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NAB manipulating politics, punishing people sans convictions, alleges Abbasi

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Nawaz’s speech to Asma Jahangir moot insult to judiciary: Fawad

LAHORE   –  PML-N leader and Former prime minister Shahid Khaqan Abbasi said Saturday that the National Accountability Bureau (NAB) has become an institution of political engineering.

“It (NAB) is manipulating politics (and) it is punishing people without convicting them,” the PNL-N senior leader stated this while addressing the Asma Jahangir Conference 2021 here at a local hotel on Sunday. “I am all for accountability. NAB is not accountability. NAB is whatever it is,” he added. The laws are misused, he said, adding, a few people who stand up suffer, and the whole country suffers.

Abbasi said that although he does not want his speech to be some sort of a “personal narrative”, he stood in accountability courts for 12 years and spent three years in jail. He said he does not regret what he said or did, “but two questions remain: what is the purpose of accountability and what has accountability delivered to the country”.

Answering the two, he said the purpose is very clear. He said since Pakistan came into being, there was always some form of accountability law, changing only in name over the years. “There’s been one consistency in all these laws — they don’t apply to the people who created these laws.” He said the people in charge of applying these laws are also insulated from them. “That is the reality of NAB today.”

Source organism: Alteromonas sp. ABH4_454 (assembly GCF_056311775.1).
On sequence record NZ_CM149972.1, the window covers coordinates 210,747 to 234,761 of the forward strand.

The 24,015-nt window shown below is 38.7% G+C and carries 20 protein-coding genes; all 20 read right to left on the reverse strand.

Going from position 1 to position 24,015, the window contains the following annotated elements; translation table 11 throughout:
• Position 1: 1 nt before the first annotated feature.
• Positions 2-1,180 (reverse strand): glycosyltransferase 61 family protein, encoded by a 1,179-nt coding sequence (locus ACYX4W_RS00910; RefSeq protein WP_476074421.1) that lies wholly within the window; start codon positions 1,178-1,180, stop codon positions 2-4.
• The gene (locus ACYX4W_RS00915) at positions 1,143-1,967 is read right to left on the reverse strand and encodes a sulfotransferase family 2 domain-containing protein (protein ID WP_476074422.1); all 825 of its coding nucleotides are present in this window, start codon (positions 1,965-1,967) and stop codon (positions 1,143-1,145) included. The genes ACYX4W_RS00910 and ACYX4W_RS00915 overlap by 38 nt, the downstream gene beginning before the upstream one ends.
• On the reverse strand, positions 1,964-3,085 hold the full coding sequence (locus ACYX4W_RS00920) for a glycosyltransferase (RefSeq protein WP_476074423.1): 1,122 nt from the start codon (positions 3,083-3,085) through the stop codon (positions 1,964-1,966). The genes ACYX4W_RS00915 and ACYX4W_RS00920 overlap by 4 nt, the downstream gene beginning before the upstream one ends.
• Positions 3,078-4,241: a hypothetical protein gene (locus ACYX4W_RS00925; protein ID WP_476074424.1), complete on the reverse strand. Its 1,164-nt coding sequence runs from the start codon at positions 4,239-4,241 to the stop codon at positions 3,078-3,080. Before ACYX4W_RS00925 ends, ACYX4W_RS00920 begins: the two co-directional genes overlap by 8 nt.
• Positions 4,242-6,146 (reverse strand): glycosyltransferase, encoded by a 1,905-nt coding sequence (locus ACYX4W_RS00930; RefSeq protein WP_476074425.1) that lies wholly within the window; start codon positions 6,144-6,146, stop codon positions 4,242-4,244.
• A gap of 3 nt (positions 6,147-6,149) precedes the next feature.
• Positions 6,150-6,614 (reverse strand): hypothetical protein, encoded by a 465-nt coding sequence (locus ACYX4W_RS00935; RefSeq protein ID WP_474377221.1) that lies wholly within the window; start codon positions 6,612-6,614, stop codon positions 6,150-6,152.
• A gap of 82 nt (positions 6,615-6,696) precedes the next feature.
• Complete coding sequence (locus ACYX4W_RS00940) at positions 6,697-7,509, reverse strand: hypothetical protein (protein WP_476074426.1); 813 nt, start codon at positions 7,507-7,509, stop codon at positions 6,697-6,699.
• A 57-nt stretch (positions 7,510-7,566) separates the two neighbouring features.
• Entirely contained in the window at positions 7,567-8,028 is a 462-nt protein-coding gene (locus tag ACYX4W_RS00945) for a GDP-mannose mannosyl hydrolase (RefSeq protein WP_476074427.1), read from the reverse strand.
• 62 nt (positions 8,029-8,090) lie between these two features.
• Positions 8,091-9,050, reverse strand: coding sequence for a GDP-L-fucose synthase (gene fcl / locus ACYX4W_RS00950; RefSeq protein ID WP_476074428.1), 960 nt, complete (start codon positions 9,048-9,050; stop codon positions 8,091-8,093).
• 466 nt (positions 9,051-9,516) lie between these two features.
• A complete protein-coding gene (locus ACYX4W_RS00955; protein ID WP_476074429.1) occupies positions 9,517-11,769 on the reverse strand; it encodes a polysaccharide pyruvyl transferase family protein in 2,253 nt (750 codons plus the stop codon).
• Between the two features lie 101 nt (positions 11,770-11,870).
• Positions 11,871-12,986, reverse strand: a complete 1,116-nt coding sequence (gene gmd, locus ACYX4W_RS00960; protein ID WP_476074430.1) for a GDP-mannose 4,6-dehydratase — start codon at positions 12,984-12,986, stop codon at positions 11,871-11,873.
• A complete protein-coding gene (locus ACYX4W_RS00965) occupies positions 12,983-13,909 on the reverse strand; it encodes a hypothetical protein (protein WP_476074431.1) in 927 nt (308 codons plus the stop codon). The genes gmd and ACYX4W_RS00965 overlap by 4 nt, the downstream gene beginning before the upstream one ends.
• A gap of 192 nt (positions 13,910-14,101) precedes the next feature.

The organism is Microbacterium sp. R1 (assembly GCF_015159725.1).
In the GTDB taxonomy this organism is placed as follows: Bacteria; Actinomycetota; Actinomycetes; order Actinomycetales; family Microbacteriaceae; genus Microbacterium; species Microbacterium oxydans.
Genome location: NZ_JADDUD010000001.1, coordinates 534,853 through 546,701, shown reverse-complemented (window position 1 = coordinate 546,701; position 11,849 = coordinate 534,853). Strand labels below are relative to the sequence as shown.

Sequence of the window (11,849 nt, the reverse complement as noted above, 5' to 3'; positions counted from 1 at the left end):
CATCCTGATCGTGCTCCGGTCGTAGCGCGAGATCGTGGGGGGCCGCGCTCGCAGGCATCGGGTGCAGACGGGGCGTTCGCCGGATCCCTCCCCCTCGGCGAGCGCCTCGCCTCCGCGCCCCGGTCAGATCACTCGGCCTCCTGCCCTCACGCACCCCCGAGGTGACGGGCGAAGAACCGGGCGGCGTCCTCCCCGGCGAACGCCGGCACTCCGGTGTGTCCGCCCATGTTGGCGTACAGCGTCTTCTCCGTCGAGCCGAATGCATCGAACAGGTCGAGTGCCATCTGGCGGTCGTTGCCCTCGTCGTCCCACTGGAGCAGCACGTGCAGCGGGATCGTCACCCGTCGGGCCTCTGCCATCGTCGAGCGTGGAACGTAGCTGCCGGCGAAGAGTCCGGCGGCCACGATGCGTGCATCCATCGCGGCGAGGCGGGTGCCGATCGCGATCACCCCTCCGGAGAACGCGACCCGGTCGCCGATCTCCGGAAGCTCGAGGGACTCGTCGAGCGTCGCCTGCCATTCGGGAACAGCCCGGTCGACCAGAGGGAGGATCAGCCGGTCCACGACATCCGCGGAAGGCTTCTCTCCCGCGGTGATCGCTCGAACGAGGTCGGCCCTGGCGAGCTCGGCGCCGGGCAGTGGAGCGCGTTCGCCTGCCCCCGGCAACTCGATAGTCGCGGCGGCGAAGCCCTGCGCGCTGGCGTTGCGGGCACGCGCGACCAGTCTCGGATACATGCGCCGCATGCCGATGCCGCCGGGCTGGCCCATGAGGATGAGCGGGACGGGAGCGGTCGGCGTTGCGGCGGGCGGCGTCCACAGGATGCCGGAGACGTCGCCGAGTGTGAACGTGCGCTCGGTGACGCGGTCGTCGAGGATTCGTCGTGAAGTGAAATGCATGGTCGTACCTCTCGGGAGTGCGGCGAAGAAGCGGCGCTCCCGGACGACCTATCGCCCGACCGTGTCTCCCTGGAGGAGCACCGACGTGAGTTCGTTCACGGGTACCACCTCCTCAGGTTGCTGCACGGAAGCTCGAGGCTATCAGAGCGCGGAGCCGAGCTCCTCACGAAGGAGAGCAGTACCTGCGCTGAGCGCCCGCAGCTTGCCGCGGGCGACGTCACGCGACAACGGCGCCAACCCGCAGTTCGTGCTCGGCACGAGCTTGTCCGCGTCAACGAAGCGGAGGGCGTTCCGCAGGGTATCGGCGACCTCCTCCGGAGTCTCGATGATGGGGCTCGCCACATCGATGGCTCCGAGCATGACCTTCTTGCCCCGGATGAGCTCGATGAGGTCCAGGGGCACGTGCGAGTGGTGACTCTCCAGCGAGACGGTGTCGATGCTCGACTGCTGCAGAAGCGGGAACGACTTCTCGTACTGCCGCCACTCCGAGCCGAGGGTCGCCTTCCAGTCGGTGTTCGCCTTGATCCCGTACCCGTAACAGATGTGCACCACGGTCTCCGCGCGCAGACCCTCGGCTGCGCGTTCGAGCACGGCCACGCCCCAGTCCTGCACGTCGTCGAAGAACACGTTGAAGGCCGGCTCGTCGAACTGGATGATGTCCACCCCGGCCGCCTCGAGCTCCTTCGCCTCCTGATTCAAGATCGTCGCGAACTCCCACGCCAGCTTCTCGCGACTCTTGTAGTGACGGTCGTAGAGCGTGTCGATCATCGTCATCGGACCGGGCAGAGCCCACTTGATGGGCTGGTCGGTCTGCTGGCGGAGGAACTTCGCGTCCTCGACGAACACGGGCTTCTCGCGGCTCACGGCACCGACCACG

Earlier, at the start of his address, Abbasi said that the question of accountability or victimisation is something that is discussed a lot “but the reality of the situation remains unclear”.

“Who does NAB apply to? The politicians, who are declared corrupt in the media, who are tried in the media,” he said. Abbasi said that in the 21 years NAB has been operating, only “one politician of prominence has been convicted in NAB courts “, referring to former prime minister Nawaz Sharif.

He asked the NAB chairman to come forth and reveal how much money he had recovered from politicians. He also asked the legal fraternity whether the two cases Nawaz has been convicted in can be quoted as legal precedents anywhere in the world.

The former prime minister described the NAB law as one that defies every basic principle of justice. He said the law says “I declare you guilty, now prove your innocence”.

He went on to say that “anything can be written in a charge sheet”. Citing his own example, he said he has a case against him with a 34-page long chargesheet, whereas the NAB reference was 19 pages long. “How does that happen? What are we doing? Where are we going?”

Abbasi said the law requires one to maintain records for seven years, “but you are trying me for 35 years”.

He said the accuser should then also furnish their 35-year record. “I definitely cannot,” he added.